The teachings of the present invention can be readily understood by considering the following detailed description in conjunction with the accompanying drawings, in which:
FIG. 1 depicts a graphical representation of a digital information signal being represented as an analog video signal;
FIG. 2 depicts a block diagram of a communications system for distributing digital information over an analog infrastructure;
FIG. 3 depicts a block diagram of a modulator of the invention;
FIG. 4 depicts a block diagram of a demodulator of the invention; and
FIG. 5 depicts a graphical representation of modulation spectra corresponding to multiple modulations.
To facilitate understanding, identical reference numerals have been used, where possible, to designate identical elements that are common to the figures.
FIG. 2 depicts a block diagram of a communications system 200 of the present invention for distributing digital information, e.g., ATSC or other Moving Picture Experts Group (MPEG)-like data over an analog infrastructure 220. The communications system 200 comprises a modulator 210 and a demodulator 230.
It should be noted that FIG. 2 also depicts one embodiment of the present invention where the modulator 210 and demodulator 230 are implemented within general purpose computers. In such embodiment, a general purpose computer may comprise a modulator 210 (or demodulator 230), a processor (CPU) 212 (or 232), a memory 214 (or 234), e.g., random access memory (RAM), and various input/output devices 216 (or 236), (e.g., a keyboard, a mouse, an audio recorder, a camera, a camcorder, a video monitor, any number of imaging devices or storage devices, including but not limited to, a tape drive, a floppy drive, a hard disk drive or a compact disk drive).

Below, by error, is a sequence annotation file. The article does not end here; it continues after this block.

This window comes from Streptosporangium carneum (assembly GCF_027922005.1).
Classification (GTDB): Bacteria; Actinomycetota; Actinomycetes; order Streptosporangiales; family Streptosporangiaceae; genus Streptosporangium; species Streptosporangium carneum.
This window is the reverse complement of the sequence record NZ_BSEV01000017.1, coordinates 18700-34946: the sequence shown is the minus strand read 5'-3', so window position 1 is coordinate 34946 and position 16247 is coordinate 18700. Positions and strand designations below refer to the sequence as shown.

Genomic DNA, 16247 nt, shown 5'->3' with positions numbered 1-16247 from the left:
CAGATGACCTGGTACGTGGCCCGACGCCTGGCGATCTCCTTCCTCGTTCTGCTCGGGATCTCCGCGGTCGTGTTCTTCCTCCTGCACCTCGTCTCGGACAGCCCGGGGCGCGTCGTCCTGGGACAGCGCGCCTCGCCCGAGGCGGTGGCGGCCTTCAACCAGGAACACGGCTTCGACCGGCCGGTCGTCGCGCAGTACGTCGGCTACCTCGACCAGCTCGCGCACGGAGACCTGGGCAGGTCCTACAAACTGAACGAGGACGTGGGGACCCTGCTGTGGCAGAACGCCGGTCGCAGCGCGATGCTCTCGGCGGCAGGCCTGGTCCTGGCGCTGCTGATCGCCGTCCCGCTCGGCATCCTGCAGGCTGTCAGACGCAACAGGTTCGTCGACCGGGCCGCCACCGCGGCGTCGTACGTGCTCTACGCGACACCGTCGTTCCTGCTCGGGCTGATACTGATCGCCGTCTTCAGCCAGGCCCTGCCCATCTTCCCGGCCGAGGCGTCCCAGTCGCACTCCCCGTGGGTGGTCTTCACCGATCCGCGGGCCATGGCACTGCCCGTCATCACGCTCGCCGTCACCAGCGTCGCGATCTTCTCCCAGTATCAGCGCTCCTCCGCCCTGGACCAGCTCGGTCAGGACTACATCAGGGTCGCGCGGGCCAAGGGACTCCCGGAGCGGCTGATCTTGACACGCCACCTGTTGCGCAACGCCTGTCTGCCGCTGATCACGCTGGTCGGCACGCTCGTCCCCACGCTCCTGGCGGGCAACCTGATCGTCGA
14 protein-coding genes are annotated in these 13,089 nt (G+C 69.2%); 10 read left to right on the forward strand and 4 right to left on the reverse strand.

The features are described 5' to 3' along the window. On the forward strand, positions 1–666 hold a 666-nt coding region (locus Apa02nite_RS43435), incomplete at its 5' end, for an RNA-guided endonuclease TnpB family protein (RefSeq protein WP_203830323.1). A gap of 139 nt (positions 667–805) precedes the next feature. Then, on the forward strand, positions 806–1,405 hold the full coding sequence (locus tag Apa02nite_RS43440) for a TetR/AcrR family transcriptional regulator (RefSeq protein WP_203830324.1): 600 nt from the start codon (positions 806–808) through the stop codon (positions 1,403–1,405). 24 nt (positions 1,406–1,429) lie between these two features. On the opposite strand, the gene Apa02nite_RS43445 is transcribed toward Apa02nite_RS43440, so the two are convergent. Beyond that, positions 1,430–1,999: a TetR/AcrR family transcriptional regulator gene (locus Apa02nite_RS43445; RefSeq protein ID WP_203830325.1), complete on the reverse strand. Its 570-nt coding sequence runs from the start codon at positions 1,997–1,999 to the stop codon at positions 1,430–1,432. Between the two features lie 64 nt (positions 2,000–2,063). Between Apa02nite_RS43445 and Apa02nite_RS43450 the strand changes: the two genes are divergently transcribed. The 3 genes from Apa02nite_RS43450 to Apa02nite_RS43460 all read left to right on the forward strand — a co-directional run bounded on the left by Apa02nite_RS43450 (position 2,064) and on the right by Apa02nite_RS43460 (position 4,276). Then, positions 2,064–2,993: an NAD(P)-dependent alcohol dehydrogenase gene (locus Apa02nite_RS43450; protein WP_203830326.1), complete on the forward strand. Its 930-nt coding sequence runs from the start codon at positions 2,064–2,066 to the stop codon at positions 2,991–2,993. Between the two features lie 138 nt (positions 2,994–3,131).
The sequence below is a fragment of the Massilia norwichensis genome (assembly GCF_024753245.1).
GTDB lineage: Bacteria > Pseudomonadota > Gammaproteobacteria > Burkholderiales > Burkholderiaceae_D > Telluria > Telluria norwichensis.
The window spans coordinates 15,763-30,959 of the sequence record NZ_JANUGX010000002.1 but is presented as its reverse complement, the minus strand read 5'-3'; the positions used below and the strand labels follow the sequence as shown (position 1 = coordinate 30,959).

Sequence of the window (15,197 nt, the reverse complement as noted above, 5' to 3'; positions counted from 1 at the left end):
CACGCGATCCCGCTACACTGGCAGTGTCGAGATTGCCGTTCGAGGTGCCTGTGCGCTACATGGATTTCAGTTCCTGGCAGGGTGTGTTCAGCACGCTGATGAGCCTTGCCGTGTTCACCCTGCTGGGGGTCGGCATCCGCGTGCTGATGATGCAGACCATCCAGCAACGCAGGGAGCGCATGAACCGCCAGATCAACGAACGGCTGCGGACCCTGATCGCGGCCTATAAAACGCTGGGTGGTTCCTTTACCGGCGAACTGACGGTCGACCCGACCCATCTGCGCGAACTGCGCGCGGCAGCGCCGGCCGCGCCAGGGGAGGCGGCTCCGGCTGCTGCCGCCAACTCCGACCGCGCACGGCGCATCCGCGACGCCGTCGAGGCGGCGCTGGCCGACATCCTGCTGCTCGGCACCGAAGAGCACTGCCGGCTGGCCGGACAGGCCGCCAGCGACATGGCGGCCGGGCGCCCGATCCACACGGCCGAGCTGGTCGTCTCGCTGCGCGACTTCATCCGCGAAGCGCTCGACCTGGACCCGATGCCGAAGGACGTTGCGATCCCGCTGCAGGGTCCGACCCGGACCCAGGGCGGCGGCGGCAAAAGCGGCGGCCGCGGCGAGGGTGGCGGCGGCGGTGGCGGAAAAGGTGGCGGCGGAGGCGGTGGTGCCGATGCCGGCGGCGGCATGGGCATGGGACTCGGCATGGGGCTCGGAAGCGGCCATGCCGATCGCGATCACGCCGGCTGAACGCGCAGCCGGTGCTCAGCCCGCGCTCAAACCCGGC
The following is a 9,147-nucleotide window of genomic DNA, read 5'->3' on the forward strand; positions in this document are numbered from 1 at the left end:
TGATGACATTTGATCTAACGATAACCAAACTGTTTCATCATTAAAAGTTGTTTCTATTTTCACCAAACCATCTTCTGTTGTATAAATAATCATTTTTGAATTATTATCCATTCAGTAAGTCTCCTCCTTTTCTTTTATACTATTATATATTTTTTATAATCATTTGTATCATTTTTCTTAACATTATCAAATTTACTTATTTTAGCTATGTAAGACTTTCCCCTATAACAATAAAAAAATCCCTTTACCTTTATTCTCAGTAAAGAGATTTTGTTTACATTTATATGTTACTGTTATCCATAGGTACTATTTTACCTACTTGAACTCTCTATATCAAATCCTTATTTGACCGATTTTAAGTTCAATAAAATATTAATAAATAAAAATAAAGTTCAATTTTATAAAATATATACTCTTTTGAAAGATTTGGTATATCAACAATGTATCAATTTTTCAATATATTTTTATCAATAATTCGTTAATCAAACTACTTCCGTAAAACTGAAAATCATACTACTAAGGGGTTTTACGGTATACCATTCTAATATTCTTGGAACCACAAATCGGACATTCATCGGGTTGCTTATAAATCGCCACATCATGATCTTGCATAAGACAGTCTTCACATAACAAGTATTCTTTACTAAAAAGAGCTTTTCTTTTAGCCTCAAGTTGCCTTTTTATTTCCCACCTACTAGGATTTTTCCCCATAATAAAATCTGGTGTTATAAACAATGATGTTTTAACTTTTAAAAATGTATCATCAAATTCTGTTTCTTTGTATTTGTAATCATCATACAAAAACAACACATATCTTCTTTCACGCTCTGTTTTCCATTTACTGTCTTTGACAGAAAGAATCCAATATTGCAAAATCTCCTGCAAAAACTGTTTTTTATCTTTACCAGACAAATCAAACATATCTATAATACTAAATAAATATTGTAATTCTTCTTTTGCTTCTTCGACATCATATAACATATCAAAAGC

It should be understood that the modulator 210 (or demodulator 230) can be a physical device that is coupled to the CPU through a communication channel. Alternatively, the modulator 210 (or demodulator 230) can be represented by one or more software applications (or even a combination of software and hardware, e.g., using application specific integrated circuits (ASIC)), where the software is loaded from a storage medium, (e.g., a magnetic or optical drive or diskette) and operated by the CPU in the memory of the computer. As such, the modulator and demodulator (including associated data structures) of the present invention can be stored on a computer readable medium, e.g., RAM memory, magnetic or optical drive or diskette and the like.
Specifically, in one embodiment the communications system 200 employs the modulator 210 for converting an ATSC signal into a NTSC signal, which is then stored, distributed, or routed through an existing analog NTSC infrastructure 220. When the analog NTSC signal is routed to its destination, the demodulator 230 demodulates the analog NTSC signal back into the original ATSC signal.
In operation, the digital stream on path 205 goes into the modulator 210 that creates a waveform as illustrated below in FIG. 1, and this NTSC-like signal may be carried throughout the analog NTSC infrastructure 220. At any destination point that receives the NTSC-like or NTSC-compliant signal, a demodulator 230 is employed to extract and output the original digital data.